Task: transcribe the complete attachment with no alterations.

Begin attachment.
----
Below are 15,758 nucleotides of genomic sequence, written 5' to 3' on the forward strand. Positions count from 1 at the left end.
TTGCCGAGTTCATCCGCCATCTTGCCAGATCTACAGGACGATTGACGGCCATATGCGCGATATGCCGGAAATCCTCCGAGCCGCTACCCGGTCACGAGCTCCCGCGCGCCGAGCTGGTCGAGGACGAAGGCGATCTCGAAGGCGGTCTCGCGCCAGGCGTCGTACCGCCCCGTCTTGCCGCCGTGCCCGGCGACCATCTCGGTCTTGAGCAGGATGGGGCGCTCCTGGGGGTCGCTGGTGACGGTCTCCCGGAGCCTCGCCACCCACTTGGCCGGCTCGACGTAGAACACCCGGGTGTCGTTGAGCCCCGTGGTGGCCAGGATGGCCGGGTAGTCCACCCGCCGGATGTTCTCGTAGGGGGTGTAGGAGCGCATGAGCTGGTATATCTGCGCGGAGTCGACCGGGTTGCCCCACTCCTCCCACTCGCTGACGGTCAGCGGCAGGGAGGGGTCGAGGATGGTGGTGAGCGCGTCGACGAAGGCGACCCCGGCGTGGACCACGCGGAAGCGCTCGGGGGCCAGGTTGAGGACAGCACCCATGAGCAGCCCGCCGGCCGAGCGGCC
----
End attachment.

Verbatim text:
Below are 15,758 nucleotides of genomic sequence, written 5' to 3' on the forward strand. Positions count from 1 at the left end.
TTGCCGAGTTCATCCGCCATCTTGCCAGATCTACAGGACGATTGACGGCCATATGCGCGATATGCCGGAAATCCTCCGAGCCGCTACCCGGTCACGAGCTCCCGCGCGCCGAGCTGGTCGAGGACGAAGGCGATCTCGAAGGCGGTCTCGCGCCAGGCGTCGTACCGCCCCGTCTTGCCGCCGTGCCCGGCGACCATCTCGGTCTTGAGCAGGATGGGGCGCTCCTGGGGGTCGCTGGTGACGGTCTCCCGGAGCCTCGCCACCCACTTGGCCGGCTCGACGTAGAACACCCGGGTGTCGTTGAGCCCCGTGGTGGCCAGGATGGCCGGGTAGTCCACCCGCCGGATGTTCTCGTAGGGGGTGTAGGAGCGCATGAGCTGGTATATCTGCGCGGAGTCGACCGGGTTGCCCCACTCCTCCCACTCGCTGACGGTCAGCGGCAGGGAGGGGTCGAGGATGGTGGTGAGCGCGTCGACGAAGGCGACCCCGGCGTGGACCACGCGGAAGCGCTCGGGGGCCAGGTTGAGGACAGCACCCATGAGCAGCCCGCCGGCCGAGCGGCC